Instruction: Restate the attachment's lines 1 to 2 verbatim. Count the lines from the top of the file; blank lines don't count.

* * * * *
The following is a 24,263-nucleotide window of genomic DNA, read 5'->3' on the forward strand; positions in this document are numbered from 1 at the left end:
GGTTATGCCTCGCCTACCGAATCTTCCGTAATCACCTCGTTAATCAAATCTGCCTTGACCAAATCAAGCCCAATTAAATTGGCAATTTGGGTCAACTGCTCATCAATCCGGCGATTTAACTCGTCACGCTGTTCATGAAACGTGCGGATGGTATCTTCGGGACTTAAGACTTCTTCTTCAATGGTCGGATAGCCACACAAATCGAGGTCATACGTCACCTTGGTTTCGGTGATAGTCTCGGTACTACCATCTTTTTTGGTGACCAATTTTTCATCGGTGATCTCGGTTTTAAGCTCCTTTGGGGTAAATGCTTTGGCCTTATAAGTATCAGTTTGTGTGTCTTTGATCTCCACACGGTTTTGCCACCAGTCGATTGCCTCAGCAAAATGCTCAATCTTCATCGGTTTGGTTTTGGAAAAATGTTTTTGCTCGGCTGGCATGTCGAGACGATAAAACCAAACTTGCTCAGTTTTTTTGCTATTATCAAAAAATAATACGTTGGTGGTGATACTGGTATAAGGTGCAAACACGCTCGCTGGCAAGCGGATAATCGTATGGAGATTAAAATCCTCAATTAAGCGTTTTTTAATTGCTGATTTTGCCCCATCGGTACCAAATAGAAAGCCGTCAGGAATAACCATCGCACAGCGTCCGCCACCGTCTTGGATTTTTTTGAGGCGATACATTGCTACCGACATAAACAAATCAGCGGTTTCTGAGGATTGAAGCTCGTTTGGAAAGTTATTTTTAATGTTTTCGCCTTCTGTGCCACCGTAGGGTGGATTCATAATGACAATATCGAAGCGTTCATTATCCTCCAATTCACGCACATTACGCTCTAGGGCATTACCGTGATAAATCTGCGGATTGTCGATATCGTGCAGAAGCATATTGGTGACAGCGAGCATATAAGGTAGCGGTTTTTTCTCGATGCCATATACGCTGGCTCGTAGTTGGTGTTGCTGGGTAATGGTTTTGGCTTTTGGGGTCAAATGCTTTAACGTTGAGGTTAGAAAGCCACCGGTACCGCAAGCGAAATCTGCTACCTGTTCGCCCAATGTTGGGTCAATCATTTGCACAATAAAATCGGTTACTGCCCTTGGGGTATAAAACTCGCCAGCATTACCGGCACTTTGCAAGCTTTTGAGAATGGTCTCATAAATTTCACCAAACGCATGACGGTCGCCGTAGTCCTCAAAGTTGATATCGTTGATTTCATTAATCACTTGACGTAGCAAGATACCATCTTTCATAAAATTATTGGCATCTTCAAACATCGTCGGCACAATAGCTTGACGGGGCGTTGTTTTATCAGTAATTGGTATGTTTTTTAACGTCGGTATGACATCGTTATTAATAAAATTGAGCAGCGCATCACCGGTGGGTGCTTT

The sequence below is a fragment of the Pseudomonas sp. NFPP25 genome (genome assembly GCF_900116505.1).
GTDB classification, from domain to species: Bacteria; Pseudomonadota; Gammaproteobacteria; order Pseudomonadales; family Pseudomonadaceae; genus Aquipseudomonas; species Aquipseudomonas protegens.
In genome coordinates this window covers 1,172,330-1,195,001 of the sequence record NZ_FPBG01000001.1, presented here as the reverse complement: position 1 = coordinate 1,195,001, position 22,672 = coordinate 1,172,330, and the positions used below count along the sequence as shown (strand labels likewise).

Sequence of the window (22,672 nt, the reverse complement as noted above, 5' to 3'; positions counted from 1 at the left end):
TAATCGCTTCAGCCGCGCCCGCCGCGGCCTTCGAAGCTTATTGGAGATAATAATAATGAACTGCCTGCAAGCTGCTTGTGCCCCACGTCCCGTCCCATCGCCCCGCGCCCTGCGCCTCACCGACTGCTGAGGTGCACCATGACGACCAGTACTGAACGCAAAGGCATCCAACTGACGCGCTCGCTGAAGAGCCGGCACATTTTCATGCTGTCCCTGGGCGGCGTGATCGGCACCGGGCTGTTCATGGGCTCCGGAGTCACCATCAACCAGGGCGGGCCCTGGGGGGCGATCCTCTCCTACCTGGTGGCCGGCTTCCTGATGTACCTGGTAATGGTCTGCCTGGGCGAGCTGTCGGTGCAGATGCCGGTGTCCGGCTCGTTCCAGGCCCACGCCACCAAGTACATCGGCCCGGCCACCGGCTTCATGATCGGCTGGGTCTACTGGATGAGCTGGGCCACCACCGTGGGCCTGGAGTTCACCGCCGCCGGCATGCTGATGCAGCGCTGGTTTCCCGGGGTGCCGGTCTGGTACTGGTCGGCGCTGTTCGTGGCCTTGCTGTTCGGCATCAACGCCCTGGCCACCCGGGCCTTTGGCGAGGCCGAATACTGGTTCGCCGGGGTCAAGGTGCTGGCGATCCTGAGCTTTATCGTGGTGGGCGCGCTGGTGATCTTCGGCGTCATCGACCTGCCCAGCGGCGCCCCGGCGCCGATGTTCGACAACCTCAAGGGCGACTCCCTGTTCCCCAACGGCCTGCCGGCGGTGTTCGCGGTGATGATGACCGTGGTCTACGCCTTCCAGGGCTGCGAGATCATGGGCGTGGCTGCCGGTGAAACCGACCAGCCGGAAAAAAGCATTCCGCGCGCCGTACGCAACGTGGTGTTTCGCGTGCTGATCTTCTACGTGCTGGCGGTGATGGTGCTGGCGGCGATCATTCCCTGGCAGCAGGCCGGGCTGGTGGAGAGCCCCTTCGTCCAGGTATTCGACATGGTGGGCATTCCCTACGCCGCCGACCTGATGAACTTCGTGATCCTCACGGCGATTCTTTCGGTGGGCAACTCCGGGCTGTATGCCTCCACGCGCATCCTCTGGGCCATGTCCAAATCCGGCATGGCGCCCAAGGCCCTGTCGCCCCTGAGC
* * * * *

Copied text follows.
The following is a 24,263-nucleotide window of genomic DNA, read 5'->3' on the forward strand; positions in this document are numbered from 1 at the left end:
GGTTATGCCTCGCCTACCGAATCTTCCGTAATCACCTCGTTAATCAAATCTGCCTTGACCAAATCAAGCCCAATTAAATTGGCAATTTGGGTCAACTGCTCATCAATCCGGCGATTTAACTCGTCACGCTGTTCATGAAACGTGCGGATGGTATCTTCGGGACTTAAGACTTCTTCTTCAATGGTCGGATAGCCACACAAATCGAGGTCATACGTCACCTTGGTTTCGGTGATAGTCTCGGTACTACCATCTTTTTTGGTGACCAATTTTTCATCGGTGATCTCGGTTTTAAGCTCCTTTGGGGTAAATGCTTTGGCCTTATAAGTATCAGTTTGTGTGTCTTTGATCTCCACACGGTTTTGCCACCAGTCGATTGCCTCAGCAAAATGCTCAATCTTCATCGGTTTGGTTTTGGAAAAATGTTTTTGCTCGGCTGGCATGTCGAGACGATAAAACCAAACTTGCTCAGTTTTTTTGCTATTATCAAAAAATAATACGTTGGTGGTGATACTGGTATAAGGTGCAAACACGCTCGCTGGCAAGCGGATAATCGTATGGAGATTAAAATCCTCAATTAAGCGTTTTTTAATTGCTGATTTTGCCCCATCGGTACCAAATAGAAAGCCGTCAGGAATAACCATCGCACAGCGTCCGCCACCGTCTTGGATTTTTTTGAGGCGATACATTGCTACCGACATAAACAAATCAGCGGTTTCTGAGGATTGAAGCTCGTTTGGAAAGTTATTTTTAATGTTTTCGCCTTCTGTGCCACCGTAGGGTGGATTCATAATGACAATATCGAAGCGTTCATTATCCTCCAATTCACGCACATTACGCTCTAGGGCATTACCGTGATAAATCTGCGGATTGTCGATATCGTGCAGAAGCATATTGGTGACAGCGAGCATATAAGGTAGCGGTTTTTTCTCGATGCCATATACGCTGGCTCGTAGTTGGTGTTGCTGGGTAATGGTTTTGGCTTTTGGGGTCAAATGCTTTAACGTTGAGGTTAGAAAGCCACCGGTACCGCAAGCGAAATCTGCTACCTGTTCGCCCAATGTTGGGTCAATCATTTGCACAATAAAATCGGTTACTGCCCTTGGGGTATAAAACTCGCCAGCATTACCGGCACTTTGCAAGCTTTTGAGAATGGTCTCATAAATTTCACCAAACGCATGACGGTCGCCGTAGTCCTCAAAGTTGATATCGTTGATTTCATTAATCACTTGACGTAGCAAGATACCATCTTTCATAAAATTATTGGCATCTTCAAACATCGTCGGCACAATAGCTTGACGGGGCGTTGTTTTATCAGTAATTGGTATGTTTTTTAACGTCGGTATGACATCGTTATTAATAAAATTGAGCAGCGCATCACCGGTGGGTGCTTT